Enough Said. Enough Dead.

William Matelyan, pedestrian, 84: North Figueroa Street and Avenue 26, 22 July 2014.

José Luna, cyclist, 33: North Figueroa Street and Pasadena Avenue, 26 June 2015.

Irma Yolanda Espinoza-Lugo, pedestrian, 51: North Figueroa Street and Avenue 55, 22 September 2015.

Andres Perez, pedestrian, 17: North Figueroa Street and Avenue 60, 15 December 2015.

Four names, four lives, four deaths. Four more human beings mown down by motor vehicles. Two of them—Mr. Luna and Ms. Espinosa-Lugo—killed in hit-and-run crashes. All of them killed by a defective street design.

North Figueroa Street is overdesigned, built according to principles that made speed the only priority, so that even neighborhood roads are built as if they were highways. It has long been known that such streets kill their users at a high rate; that they induce rather than relieve congestion; that they batter down businesses that live along them. It has long been known, and it is finally beginning to be acknowledged by our turgid civic bureaucracies, that there is a better way. And that one of the best methods available to remake a street so that it serve all users, so that it increase community and business activity, so that it prevent the slaughter of the innocents, is the road diet.

Even the Federal Highway Administration, not known for planning radicalism, acknowledges that road diets, are a “proven safety countermeasure.” The experiences of cities worldwide show that road diets have little if any serious effect on drivetime (and in fact often improve it noticeably), that they reduce crashes, that they boost community. That, especially if they include bike lanes, they improve the business climate.

Even LA’s backwards-looking DOT figured it out, as did the previous iteration of the City Council: so a road diet was approved (unanimously, after extensive community outreach), was designed, was funded. The street was known to be a killer. To quote the LA Times article that recounted Mr. Perez’s death:

A Los Angeles Times analysis identified Avenue 60 and Figueroa Street as a particularly problematic intersection for pedestrians, showing that 13 people were hit, two fatally, from 2002 through 2013. According to the analysis, the intersection ranked among the top 200 of more than 800 intersections identified in L.A. County as problematic.

The analysis also identified four other nearby streets that intersect with Figueroa—York Boulevard, Avenue 59, Avenue 55 and Avenue 41—covering roughly a mile in Highland Park. A total of 73 people were hit and four were killed at the five intersections from 2002 through 2013.

The street, it was agreed, had to be tamed.

Then…well, if you read this blog, you know what happened. Gil Cedillo squeaked into office in District 1 and cancelled it. And he refuses to say why.

Since then, Mr. Matelyan, Mr. Luna, Ms. Espinosa-Lugo, and Mr. Perez have been killed by this deficient street. The death rate has actually increased. And it did not have to be so. One man’s stubbornness has kept North Figueroa a deathtrap.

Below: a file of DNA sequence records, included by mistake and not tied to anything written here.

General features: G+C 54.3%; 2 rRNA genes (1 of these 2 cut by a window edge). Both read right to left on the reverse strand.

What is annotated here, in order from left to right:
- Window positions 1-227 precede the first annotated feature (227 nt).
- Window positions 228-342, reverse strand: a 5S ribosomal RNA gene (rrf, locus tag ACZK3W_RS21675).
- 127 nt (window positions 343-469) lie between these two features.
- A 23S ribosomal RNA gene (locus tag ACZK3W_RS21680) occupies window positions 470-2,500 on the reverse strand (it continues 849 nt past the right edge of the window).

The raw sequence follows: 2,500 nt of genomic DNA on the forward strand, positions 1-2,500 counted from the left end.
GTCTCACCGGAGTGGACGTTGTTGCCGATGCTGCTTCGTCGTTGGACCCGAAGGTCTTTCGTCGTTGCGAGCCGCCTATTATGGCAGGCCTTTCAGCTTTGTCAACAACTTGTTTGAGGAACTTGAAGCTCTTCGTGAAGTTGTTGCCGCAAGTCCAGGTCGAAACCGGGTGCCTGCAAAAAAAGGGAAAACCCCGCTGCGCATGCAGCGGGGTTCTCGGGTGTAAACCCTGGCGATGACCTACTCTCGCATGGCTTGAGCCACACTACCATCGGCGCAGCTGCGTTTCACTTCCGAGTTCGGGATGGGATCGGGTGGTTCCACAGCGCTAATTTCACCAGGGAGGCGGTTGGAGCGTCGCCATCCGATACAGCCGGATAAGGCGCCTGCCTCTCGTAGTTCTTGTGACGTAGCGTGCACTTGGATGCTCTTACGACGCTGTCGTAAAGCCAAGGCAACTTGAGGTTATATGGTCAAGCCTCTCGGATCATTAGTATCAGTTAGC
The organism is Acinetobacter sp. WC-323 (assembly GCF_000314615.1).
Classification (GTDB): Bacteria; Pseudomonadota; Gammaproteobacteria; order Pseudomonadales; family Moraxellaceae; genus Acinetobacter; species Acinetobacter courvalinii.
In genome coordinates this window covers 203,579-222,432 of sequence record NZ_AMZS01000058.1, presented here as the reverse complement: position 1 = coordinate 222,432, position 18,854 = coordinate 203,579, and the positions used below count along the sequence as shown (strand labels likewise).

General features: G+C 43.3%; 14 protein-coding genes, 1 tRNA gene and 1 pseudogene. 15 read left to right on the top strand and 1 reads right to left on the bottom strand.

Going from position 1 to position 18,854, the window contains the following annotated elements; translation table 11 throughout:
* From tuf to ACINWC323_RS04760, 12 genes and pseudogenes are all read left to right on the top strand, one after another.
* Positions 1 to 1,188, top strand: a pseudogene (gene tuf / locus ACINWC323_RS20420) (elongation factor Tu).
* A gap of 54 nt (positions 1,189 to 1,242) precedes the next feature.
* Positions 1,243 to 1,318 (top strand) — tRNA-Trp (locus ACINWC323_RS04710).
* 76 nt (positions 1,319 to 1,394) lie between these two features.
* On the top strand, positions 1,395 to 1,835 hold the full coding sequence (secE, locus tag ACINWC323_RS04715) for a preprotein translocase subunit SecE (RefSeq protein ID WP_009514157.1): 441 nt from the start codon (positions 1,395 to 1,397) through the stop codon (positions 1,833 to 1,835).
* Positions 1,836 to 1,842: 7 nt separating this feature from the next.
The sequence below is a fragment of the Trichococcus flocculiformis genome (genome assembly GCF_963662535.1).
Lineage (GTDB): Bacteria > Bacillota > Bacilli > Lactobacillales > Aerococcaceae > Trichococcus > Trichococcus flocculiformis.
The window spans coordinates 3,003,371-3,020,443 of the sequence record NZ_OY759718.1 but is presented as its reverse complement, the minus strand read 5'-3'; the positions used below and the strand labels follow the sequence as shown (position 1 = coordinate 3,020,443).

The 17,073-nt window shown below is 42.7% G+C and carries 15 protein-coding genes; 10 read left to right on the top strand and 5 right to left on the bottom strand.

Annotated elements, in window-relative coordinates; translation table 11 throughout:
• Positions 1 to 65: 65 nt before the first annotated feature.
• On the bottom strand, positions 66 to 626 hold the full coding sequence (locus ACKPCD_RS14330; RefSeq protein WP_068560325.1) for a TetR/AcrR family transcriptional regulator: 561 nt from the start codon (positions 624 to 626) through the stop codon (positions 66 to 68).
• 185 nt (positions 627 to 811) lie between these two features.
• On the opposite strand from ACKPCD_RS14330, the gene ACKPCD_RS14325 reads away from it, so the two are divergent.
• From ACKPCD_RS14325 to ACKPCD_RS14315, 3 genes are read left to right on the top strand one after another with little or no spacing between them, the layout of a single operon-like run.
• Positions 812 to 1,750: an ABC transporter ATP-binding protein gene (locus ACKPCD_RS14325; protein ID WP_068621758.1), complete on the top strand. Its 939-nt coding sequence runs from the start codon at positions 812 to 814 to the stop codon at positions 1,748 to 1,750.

Mr. Cedillo, to repeat the question asked of the infamous Senator McCarthy in 1954: “Have you no sense of decency, sir, at long last? Have you left no sense of decency?”

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One Comment

  1. Jort
    Posted December 16, 2015 at 12:23 pm | Permalink

    False! Mr. Cedillo has absolutely said why he refuses to implement the design changes to N. Figueroa. He said he won’t approve it because he will not let the 1% (cyclists) determine the fate of the 99% (people who need to drive fast despite people dying). More specifically, he has repeatedly said that he will not approve the design changes because he “WILL NOT BE BULLIED!”

    Let me help you re-phrase the beginning of your article from Gil’s perspective:

    William Matelyan, pedestrian, 84: BULLY!
    José Luna, cyclist, 33: BULLY!
    Irma Yolanda Espinoza-Lugo, pedestrian, 51: BULLY!
    Andres Perez, pedestrian, 17: BULLY!

    Maybe, Richard, you should focus your efforts on a N. Figueroa anti-bullying campaign, since clearly the true fault in all of this is the fact that people are upset that they might die on the street. If a few people have to die in order to make sure that the bullies don’t win, then that’s just how it is. Tough luck, BULLIES.

    Yes, it IS too much to ask to survive on N. Figueroa. If you think otherwise. BULLY! BULLY! BULLY! BULLY!

One Trackback

  1. By Today’s Headlines | Streetsblog Los Angeles on December 18, 2015 at 9:56 am

    […] Carnage: One Dead Three Injured In Lakewood Car Crash (LAT) …Man Dies Crashing Into Tow Truck On 5/110 Interchange (Pasadena Star News) …Nun Critically Wounded In Hit-and-Run “Accident” In Boyle Heights (LAT, PSN) …Enough Said, Enough Dead On North Figueroa Street (Flying Pigeon) […]

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